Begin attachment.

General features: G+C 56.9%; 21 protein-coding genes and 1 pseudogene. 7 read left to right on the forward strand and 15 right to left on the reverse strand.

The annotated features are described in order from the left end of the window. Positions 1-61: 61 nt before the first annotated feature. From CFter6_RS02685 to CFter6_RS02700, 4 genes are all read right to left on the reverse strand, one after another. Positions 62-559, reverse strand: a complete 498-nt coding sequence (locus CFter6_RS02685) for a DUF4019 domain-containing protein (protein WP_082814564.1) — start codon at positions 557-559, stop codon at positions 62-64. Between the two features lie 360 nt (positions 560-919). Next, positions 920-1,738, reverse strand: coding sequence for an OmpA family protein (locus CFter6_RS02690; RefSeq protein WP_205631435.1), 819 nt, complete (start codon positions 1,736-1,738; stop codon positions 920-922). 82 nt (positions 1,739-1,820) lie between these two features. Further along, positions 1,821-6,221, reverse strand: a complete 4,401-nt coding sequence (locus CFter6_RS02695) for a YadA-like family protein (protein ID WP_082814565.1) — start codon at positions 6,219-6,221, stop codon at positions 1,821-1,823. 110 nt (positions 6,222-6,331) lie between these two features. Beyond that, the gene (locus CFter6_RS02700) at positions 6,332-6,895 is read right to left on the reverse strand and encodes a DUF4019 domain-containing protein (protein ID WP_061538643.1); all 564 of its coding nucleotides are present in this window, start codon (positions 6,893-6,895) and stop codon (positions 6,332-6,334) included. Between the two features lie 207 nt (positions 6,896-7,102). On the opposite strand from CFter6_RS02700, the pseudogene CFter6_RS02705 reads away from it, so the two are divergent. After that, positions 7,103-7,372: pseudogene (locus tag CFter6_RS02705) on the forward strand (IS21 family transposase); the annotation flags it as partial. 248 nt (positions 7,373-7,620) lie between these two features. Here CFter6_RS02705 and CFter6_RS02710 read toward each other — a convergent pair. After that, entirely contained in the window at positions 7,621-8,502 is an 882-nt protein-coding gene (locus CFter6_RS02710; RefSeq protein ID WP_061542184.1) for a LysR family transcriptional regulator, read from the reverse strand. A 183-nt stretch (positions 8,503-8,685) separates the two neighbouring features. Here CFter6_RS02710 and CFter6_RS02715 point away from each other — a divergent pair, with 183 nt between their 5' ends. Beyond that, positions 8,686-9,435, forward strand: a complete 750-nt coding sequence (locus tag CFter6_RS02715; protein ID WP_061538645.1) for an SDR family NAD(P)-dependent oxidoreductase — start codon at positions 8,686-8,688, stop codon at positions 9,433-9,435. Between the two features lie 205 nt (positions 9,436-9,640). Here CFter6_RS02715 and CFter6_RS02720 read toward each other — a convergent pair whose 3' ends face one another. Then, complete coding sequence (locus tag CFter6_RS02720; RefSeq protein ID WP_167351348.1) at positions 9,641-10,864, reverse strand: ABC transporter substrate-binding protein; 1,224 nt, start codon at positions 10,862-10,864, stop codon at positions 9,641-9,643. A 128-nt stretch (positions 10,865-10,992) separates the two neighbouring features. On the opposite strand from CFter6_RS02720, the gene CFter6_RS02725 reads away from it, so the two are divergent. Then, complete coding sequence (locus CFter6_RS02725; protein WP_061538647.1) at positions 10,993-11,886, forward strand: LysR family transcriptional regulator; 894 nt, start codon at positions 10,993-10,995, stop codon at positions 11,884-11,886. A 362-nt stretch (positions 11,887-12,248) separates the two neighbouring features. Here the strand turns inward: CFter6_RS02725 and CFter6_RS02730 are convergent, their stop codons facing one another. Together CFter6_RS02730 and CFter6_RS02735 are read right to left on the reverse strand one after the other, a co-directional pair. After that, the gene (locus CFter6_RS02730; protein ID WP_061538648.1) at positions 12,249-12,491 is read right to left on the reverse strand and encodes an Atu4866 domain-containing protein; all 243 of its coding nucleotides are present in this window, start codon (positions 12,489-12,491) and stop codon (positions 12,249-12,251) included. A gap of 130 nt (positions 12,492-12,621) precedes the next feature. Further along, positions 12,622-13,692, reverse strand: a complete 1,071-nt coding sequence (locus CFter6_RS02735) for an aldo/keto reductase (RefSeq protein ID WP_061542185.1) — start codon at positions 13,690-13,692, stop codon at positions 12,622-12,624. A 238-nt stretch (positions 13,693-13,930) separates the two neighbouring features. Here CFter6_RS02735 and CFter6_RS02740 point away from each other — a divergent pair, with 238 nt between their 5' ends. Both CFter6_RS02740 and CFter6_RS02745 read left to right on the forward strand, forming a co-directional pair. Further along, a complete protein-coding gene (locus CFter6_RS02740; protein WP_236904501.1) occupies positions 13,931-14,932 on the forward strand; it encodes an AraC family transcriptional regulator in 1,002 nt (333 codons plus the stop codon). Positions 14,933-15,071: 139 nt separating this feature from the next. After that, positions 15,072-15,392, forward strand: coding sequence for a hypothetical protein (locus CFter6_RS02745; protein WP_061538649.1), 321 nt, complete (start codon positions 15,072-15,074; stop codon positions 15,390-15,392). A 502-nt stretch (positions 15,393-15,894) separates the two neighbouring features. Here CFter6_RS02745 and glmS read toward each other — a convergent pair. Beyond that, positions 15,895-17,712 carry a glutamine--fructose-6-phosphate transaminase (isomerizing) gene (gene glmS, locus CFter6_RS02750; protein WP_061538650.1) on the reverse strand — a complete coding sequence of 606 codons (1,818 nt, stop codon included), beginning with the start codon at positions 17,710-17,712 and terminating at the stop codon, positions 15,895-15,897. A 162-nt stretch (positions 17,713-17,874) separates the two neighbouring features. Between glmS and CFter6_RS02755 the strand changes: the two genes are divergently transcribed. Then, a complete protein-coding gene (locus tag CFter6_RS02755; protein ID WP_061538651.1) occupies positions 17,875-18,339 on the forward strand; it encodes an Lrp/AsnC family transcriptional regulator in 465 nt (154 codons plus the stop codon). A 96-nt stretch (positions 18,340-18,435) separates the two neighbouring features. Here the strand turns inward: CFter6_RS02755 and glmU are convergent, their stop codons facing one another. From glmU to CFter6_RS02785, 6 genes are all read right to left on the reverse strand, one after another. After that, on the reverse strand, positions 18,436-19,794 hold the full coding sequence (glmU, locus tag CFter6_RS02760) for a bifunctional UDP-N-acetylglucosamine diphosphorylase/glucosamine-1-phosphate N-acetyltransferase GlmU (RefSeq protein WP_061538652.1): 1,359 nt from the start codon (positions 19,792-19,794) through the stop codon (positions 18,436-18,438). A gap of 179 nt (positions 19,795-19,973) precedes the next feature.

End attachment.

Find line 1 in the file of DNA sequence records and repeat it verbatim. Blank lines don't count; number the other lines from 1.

General features: G+C 56.9%; 21 protein-coding genes and 1 pseudogene. 7 read left to right on the forward strand and 15 right to left on the reverse strand.